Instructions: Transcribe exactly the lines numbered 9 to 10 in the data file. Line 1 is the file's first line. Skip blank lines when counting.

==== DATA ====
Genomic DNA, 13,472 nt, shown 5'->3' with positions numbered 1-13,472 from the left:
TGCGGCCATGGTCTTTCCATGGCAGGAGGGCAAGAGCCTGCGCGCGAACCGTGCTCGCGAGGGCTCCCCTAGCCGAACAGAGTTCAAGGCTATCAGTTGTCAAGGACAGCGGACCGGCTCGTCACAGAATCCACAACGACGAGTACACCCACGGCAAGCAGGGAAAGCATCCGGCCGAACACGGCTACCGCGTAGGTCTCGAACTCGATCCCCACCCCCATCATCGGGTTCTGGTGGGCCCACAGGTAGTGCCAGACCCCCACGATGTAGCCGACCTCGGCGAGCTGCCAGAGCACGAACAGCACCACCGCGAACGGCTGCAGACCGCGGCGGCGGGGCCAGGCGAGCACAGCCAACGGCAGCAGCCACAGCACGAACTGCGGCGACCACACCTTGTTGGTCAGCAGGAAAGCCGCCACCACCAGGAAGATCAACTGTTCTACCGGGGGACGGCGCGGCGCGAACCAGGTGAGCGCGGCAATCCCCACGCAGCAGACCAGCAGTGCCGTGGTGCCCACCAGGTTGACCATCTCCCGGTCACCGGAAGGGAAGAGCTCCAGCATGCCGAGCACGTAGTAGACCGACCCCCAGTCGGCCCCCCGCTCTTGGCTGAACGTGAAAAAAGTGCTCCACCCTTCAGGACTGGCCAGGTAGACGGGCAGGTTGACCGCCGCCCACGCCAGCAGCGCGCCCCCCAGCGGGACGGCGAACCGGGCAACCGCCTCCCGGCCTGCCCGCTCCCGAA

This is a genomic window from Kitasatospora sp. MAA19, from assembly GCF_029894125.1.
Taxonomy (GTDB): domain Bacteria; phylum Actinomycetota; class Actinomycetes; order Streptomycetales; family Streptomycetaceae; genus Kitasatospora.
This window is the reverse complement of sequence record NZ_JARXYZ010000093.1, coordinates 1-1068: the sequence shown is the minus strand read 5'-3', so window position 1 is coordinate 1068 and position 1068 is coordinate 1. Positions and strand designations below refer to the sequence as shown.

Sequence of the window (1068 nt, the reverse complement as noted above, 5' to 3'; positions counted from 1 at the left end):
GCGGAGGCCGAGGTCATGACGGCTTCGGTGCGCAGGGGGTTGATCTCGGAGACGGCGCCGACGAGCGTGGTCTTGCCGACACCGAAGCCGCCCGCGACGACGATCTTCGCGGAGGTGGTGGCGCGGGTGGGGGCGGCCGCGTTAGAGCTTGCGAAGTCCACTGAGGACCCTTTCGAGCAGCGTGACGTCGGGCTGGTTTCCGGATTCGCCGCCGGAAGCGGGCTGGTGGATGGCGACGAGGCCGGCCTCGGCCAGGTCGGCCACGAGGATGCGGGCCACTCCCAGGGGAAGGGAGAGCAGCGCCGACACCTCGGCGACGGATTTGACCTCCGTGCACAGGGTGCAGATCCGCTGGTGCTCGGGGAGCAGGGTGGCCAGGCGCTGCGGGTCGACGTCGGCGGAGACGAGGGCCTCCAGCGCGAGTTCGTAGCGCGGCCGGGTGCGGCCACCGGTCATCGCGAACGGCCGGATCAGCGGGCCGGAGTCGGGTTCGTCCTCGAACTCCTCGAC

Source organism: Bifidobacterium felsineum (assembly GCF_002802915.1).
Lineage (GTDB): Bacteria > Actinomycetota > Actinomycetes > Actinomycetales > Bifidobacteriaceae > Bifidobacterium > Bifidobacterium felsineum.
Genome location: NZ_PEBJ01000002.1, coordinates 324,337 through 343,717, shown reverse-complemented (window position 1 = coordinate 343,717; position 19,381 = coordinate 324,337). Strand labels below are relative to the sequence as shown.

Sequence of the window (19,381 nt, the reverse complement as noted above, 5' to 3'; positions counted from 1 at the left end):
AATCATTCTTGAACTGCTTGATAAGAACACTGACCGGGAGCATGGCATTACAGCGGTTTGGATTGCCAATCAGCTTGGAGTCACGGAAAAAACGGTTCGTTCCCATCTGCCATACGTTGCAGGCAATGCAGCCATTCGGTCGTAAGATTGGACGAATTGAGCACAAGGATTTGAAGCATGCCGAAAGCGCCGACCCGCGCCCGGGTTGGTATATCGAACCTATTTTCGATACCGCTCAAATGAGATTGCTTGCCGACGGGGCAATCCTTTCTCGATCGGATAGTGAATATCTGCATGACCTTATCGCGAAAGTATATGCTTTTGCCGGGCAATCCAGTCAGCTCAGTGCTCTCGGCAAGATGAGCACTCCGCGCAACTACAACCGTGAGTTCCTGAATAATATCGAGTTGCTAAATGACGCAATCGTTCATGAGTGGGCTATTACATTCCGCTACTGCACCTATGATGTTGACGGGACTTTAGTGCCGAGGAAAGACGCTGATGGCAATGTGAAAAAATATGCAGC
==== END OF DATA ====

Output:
Lineage (GTDB): Bacteria > Actinomycetota > Actinomycetes > Actinomycetales > Bifidobacteriaceae > Bifidobacterium > Bifidobacterium felsineum.
Genome location: NZ_PEBJ01000002.1, coordinates 324,337 through 343,717, shown reverse-complemented (window position 1 = coordinate 343,717; position 19,381 = coordinate 324,337). Strand labels below are relative to the sequence as shown.